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 3 to 5 Year Old - Preschool                   9: 1 Ratio 

The goal in our preschool classroom is to promote the healthy growth and school readiness of each child. 


Our teachers focus their daily activities on both individual growth and quality group experiences for the children with a fun, exciting, and hands on approach.


Prekindergarten skills are incorporated into this classroom preparing each child to move on to the next level. Our preschool classroom is equipped with developmentally appropriate materials and equipment to enable the children to learn and grow.


Although most of our activities and interactions with the preschoolers take place in their classroom, we also give them the opportunity to explore and move in bigger ways in our large muscle room where climbing, crawling, jumping, balancing, riding, and cooperative play through games and much more are encouraged.


The play area which is enclosed provides a safe and exciting outdoor experience for the children. In addition we take the children for field trips when appropriate to explore and learn about the world around them.

Because communication is the key to keeping parents involved and aware of their child’s activities and growth while at the center we will provide the following:

* Periodically reports 

* The opportunity to develop relationships between the classroom and the families through our family events and activities.

* Parent/teacher conferences two times per year covering each child's development and growth.

* Frequent conversations between teachers and parents either in person or by phone.

* Our center’s open door policy which allows parents to visit at any time and spend time in the classroom.


Children in the Preschool years are curious, creative, and playful.  Their world is full of exciting and interesting ideas to explore and learn about. They need variety in activities, freedom to explore and experiment, a safe environment in which to make mistakes, and engaging units or projects to get involved in.


Children of this age benefit from a combination of individual, shared, and teacher-led activities.  The role of the teacher includes:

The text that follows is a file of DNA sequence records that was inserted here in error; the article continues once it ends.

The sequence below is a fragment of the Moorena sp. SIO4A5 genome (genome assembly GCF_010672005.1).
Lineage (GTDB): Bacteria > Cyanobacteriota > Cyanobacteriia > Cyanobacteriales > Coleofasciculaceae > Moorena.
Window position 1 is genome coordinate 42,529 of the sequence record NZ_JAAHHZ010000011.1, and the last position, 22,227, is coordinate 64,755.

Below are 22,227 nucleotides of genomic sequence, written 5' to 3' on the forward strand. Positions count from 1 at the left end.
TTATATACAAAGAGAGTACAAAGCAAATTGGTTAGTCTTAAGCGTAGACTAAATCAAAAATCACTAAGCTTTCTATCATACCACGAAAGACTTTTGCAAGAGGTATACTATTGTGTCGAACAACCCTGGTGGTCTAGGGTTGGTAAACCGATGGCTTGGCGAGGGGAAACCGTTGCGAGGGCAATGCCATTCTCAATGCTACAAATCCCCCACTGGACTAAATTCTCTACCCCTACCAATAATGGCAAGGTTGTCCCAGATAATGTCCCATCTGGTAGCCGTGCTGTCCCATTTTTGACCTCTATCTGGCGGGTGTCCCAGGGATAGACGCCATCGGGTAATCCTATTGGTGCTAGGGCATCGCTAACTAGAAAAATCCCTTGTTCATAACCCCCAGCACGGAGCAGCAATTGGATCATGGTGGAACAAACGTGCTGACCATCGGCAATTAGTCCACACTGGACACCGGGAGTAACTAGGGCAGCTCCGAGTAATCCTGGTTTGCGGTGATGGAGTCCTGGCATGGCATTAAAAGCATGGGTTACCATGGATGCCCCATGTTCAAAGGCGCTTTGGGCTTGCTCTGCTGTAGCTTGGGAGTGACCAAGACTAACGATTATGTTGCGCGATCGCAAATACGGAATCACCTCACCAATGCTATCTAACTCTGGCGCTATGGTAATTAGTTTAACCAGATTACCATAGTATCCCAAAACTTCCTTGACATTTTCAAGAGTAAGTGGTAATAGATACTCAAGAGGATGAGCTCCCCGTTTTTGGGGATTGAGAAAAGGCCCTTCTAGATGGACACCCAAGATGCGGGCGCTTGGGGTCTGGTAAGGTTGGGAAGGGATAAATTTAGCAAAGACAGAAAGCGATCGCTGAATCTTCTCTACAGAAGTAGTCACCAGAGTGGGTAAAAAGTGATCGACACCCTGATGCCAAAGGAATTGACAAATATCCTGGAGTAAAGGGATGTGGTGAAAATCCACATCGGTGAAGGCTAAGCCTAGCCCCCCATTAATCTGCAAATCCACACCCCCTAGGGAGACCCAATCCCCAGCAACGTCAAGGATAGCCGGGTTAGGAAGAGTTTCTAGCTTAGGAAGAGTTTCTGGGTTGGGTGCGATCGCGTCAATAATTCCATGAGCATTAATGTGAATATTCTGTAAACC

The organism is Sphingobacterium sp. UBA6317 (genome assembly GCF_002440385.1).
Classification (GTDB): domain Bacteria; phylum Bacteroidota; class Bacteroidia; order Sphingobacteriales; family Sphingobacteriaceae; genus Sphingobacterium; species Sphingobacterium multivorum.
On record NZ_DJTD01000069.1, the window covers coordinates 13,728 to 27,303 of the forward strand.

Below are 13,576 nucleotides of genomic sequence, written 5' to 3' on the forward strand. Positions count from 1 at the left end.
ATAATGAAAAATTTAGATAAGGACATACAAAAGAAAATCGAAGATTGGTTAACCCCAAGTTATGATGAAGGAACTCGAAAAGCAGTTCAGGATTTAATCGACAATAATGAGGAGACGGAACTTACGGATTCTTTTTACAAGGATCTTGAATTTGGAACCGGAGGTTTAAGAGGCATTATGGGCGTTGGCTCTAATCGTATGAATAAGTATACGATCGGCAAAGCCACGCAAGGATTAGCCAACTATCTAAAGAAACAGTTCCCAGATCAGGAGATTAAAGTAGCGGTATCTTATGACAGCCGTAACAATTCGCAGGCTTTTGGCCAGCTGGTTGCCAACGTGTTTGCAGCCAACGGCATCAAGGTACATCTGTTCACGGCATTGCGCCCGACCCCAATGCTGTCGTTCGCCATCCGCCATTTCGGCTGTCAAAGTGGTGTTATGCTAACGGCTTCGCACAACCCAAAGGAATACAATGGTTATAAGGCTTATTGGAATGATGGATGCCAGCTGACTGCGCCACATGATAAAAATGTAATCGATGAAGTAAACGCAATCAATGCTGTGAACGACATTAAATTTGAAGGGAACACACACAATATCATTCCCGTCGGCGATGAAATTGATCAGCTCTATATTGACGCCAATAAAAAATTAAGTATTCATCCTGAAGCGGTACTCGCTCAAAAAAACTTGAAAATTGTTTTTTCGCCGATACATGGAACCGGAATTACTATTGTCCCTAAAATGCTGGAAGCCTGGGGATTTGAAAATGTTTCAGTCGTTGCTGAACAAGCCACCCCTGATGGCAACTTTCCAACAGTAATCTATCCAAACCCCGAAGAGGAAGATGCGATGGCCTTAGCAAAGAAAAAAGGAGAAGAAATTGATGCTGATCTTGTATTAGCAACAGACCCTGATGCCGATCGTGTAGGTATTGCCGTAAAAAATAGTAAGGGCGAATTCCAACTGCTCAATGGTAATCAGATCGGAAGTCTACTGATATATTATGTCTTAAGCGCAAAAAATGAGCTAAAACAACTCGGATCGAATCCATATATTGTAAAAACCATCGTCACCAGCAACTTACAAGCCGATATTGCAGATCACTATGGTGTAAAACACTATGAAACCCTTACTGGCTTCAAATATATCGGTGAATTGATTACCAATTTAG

1. Understanding the learning goals for the age group and how to help each child achieve them,

  2. knowing as much about each child as possible in order to provide the variety in the classroom,

  3. Preparing experiences to match each child’s individual likes and learning styles.  Children of this age learn by doing, not by being told what to do.  They must have firsthand experiences. We ask ourselves the following when we are tempted to do something for the child, “Who needs the practice, me or the child?”


To help children develop toward each learning standard, we provide materials and activities that the children may not have used or mastered.  These activities must be appropriate to each level of ability and be challenging but not frustrating. 


Building with blocks, throwing a ball, pounding play dough, and pouring water all provide immediate feedback and problem solving situations.  In addition, we provide creative and literacy experiences that encourage exploration, writing, and reading.  

The teacher’s role during play time is connected to the child’s learning and developing. We extend children’s learning by routinely sharing in activities chosen by the children.  We observe, share, converse, and extend learning during the shared activity.  We acknowledge the child’s efforts and talk about how far she’s come.   It’s during this time that authentic assessment notes are made and level of development is observed.  But, it’s also at this time that the child’s learning is moved farther along to what she can do on his/her own. 


Socially constructed knowledge is knowledge that children and teachers create together.  We provide many opportunities for conversation, sharing ideas, asking questions, and helping each other.  We watch for times when children can become peer tutors; each child is an expert at something.  We help children use that expertise to help others in the classroom. 

Classroom lesson plans contain enough information so the teacher feels prepared, yet flexible enough to make room for children’s questions and curiosity. 

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